‘This could be a transformative moment’: Coca-Cola to increase use of reusable bottles


Coca-Cola has announced plans to increase the share of beverages that come in returnable or refillable containers from 16% currently to 25% by 2030.

The company made the pledge in response to a pending shareholder proposal filed by As You Sow and Green Century Capital Management, asking the company to set stronger refillable goals.

Currently, around 50% of the company’s packaging consists of single-use PET bottles. This, according to As You Sow, generates around three million tonnes of plastic annually.

Using refillable containers will drastically reduce this volume. A recent analysis from Oceana found that boosting the use of refillable bottles by 10% across all coastal countries, instead of PET bottles, could reduce marine plastic pollution by 22%.

Refillable containers tend to have a 90% collection rate, although this varies based on national policies. The bottles can be reused between 20 to 40 times. In contrast, less than 10% of plastic produced globally is recycled.

“We are pleased to see the company increase its commitment to reusable bottles as a proven method to reduce single-use plastic waste and promote a circular economy for packaging,” As You Sow’s senior vice president Conrad MacKerron said.

“We agree with the company that reusable packaging is among the most effective ways to reduce waste, use fewer resources, and lower carbon emissions. This action has the potential to substantially reduce the amount of single-use plastic bottles used, many of which end up as ocean plastic pollution.”

More broadly, Coca-Cola has set a target to collect 100% of its packaging by collecting a bottle or can, regardless of brand, for every one produced by 2025.

Coca-Cola has set up collaborative partnerships with local governments and industry partners to kickstart the collection process. Working with the likes of Fost Plus in Belgium, CITEO in France, Remondis and Interseroh in Germany, WRAP and Valpak in the UK, Infinitum in Norway, Ecoembes in Spain and Returpack in Sweden has already boosted closed-loop practices for its products.

Information disclosed through the Ellen MacArthur Foundation’s New Plastics Economy Global Commitment spring 2019 report found that Coca-Cola used three million tonnes of plastic in its global operations in 2018. This figure accounts for both virgin and recycled plastics.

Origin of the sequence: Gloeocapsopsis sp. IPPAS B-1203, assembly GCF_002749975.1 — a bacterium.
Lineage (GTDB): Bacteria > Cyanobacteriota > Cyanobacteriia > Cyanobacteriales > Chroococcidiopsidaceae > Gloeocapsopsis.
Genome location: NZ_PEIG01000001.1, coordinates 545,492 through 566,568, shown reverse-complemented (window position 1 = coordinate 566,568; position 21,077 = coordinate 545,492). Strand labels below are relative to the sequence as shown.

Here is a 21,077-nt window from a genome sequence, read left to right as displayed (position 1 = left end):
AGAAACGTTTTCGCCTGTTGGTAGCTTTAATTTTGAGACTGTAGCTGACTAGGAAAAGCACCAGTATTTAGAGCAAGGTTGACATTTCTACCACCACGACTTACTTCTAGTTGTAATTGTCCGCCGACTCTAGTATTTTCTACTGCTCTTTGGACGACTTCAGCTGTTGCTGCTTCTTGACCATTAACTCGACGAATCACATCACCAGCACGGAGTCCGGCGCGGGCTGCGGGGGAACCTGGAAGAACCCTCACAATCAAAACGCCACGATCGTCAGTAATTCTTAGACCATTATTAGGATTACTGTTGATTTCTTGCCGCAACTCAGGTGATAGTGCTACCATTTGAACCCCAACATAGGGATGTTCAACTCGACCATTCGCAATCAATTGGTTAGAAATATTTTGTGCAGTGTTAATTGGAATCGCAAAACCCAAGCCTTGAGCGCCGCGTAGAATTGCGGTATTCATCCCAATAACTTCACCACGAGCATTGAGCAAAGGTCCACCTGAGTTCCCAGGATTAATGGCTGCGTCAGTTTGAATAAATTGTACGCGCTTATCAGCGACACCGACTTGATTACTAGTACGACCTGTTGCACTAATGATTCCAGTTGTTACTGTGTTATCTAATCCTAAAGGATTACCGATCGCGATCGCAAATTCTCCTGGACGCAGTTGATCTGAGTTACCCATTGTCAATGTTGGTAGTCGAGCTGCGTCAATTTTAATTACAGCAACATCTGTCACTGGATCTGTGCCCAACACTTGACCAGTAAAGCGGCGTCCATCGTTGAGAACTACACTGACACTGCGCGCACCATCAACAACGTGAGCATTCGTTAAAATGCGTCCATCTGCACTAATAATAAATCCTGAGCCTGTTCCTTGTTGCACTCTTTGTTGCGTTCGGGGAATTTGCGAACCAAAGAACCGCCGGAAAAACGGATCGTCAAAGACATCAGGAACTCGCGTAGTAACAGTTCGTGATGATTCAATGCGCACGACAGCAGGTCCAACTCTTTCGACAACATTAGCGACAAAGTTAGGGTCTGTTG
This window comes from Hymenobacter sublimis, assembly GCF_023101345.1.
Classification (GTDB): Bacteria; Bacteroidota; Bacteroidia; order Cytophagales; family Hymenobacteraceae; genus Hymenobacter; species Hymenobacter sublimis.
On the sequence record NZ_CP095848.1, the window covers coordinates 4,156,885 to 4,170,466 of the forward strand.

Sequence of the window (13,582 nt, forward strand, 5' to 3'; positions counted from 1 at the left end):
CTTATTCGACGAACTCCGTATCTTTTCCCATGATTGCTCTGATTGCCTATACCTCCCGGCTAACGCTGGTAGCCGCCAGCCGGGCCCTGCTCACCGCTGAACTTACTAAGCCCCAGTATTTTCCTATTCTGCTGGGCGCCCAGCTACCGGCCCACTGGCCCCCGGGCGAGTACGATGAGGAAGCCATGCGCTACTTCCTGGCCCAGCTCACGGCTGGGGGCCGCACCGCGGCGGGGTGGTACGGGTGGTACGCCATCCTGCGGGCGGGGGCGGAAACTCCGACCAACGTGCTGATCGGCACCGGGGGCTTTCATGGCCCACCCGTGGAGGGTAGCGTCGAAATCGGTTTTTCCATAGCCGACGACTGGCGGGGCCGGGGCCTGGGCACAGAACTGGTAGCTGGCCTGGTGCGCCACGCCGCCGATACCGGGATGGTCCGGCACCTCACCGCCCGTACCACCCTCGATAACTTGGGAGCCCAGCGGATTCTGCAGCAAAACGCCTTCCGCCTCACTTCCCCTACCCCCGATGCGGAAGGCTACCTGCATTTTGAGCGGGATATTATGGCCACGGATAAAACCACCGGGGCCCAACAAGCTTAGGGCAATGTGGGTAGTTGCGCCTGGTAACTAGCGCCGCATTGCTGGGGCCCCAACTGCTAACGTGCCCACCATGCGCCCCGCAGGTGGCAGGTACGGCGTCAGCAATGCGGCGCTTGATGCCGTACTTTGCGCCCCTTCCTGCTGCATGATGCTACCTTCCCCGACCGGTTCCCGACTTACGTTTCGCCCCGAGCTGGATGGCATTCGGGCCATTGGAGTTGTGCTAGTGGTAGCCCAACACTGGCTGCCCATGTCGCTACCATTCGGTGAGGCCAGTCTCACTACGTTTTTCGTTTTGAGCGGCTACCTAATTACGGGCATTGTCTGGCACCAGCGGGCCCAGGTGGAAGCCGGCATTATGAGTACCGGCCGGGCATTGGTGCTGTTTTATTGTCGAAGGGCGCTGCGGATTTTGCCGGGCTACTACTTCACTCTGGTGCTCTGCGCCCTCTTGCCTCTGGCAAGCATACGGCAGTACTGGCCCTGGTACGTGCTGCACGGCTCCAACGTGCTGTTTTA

The company was named as the world’s largest corporate plastic polluter, in a report from Greenpeace. Over the course of 239 clean-ups in 42 countries across six continents, volunteers collected more than 180,000 pieces of plastic. According to the report, packaging produced by Coca-Cola, PepsiCo, and Nestlé collectively accounted for 14% of the branded items retrieved during the clean-ups.

Green groups have responded positively to the announcement, but note that a lot of work needs to be done to turn the ambition into action.

City to Sea’s Policy Manager, Steve Hynd, said: “If Coca-Cola do what they say will do, this could be a transformative moment in packaging where reuse and refill becomes one of the primary mechanisms to tackle the plastic pollution crisis. This is also a clear sign of the direction in which the market is going and an equally clear illustration of the business sense in investing early in reuse and refill systems.

However, Coca-Cola has a history littered with grand announcements and broken promises. The test will be whether or not we see a reduction in their single-use plastic bottles contributing to plastic pollution.”

The Ellen MacArthur Foundation’s New Plastics Economy lead Sander Defruyt said: “We know we cannot recycle our way out of the plastic pollution crisis, so reuse business models are crucial in a circular economy for packaging. So far, there has been a lack of ambitious activity to scale reuse models across the industry.

“The Coca-Cola Company is the first major brand to put in place a company-wide reuse commitment, a significant and welcome move. We hope this will inspire others to recognise the reuse opportunity in their own strategies.”

Matt Mace

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